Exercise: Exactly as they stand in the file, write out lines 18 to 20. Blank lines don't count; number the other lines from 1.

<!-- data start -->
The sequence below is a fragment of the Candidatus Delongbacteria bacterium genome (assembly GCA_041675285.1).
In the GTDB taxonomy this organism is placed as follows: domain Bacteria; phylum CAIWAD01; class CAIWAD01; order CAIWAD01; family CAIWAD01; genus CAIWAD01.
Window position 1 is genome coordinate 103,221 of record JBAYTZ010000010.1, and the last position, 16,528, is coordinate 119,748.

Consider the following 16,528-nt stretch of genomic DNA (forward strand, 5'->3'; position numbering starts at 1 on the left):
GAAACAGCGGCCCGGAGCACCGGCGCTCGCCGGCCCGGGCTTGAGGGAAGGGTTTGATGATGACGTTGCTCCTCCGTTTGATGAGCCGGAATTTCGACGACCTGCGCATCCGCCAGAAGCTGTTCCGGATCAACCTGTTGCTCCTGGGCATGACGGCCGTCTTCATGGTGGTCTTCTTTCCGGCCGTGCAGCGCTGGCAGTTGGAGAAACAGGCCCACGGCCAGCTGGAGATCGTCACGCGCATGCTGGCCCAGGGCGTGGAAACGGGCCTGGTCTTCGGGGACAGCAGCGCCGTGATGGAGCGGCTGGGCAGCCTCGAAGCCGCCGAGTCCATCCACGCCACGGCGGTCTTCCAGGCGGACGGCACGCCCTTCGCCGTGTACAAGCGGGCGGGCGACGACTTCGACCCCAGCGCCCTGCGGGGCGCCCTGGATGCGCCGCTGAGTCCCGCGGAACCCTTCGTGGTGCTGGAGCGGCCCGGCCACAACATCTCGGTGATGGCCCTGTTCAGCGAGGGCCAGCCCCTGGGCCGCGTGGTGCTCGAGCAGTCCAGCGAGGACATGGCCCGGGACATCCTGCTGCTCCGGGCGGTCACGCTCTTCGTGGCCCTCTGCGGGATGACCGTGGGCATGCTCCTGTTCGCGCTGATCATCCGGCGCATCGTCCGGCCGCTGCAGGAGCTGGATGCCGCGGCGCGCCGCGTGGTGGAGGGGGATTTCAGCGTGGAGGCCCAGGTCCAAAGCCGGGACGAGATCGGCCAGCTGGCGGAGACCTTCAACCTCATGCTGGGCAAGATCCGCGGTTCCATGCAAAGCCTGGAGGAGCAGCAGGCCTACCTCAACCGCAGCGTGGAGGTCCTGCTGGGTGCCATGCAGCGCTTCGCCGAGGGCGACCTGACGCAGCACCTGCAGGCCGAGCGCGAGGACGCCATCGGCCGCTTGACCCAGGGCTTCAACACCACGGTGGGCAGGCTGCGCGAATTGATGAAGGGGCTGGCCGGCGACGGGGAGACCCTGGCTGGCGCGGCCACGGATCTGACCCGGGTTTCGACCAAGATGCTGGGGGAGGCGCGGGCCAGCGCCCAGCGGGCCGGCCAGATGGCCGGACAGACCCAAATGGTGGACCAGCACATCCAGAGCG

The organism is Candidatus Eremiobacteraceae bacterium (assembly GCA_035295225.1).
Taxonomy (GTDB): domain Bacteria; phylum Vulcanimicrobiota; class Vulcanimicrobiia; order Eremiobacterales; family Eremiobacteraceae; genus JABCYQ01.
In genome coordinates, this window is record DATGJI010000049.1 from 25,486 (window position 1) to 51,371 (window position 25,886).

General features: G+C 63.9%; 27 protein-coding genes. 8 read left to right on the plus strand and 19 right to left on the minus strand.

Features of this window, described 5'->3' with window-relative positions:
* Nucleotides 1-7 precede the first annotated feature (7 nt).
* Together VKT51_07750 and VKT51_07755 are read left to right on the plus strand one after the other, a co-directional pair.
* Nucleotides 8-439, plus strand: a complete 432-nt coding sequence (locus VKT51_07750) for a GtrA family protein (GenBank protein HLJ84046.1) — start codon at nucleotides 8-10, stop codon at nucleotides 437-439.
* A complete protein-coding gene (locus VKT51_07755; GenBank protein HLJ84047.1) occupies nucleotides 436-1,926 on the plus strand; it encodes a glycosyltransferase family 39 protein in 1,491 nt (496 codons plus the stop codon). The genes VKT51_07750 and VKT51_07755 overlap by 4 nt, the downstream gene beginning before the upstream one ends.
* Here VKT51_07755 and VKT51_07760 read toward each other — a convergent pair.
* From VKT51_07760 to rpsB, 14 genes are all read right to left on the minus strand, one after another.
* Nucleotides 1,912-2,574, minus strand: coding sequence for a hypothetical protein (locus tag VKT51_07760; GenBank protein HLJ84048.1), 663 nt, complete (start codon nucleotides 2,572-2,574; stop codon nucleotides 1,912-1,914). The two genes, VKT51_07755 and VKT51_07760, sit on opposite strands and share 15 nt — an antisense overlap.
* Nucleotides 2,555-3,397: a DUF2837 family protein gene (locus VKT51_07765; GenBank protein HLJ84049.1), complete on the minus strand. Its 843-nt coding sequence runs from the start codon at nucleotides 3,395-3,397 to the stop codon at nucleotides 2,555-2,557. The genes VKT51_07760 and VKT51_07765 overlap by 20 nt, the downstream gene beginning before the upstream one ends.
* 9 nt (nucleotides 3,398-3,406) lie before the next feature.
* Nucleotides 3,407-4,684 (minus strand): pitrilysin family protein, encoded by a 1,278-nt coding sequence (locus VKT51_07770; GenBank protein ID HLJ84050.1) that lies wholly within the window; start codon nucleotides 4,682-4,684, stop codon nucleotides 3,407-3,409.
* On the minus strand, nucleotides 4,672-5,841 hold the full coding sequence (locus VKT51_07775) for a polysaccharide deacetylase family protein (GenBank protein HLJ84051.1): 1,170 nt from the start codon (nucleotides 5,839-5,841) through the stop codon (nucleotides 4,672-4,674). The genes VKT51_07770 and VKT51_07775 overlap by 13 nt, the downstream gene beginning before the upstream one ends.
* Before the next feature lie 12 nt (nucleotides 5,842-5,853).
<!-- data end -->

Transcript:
* Nucleotides 2,555-3,397: a DUF2837 family protein gene (locus VKT51_07765; GenBank protein HLJ84049.1), complete on the minus strand. Its 843-nt coding sequence runs from the start codon at nucleotides 3,395-3,397 to the stop codon at nucleotides 2,555-2,557. The genes VKT51_07760 and VKT51_07765 overlap by 20 nt, the downstream gene beginning before the upstream one ends.
* 9 nt (nucleotides 3,398-3,406) lie before the next feature.
* Nucleotides 3,407-4,684 (minus strand): pitrilysin family protein, encoded by a 1,278-nt coding sequence (locus VKT51_07770; GenBank protein ID HLJ84050.1) that lies wholly within the window; start codon nucleotides 4,682-4,684, stop codon nucleotides 3,407-3,409.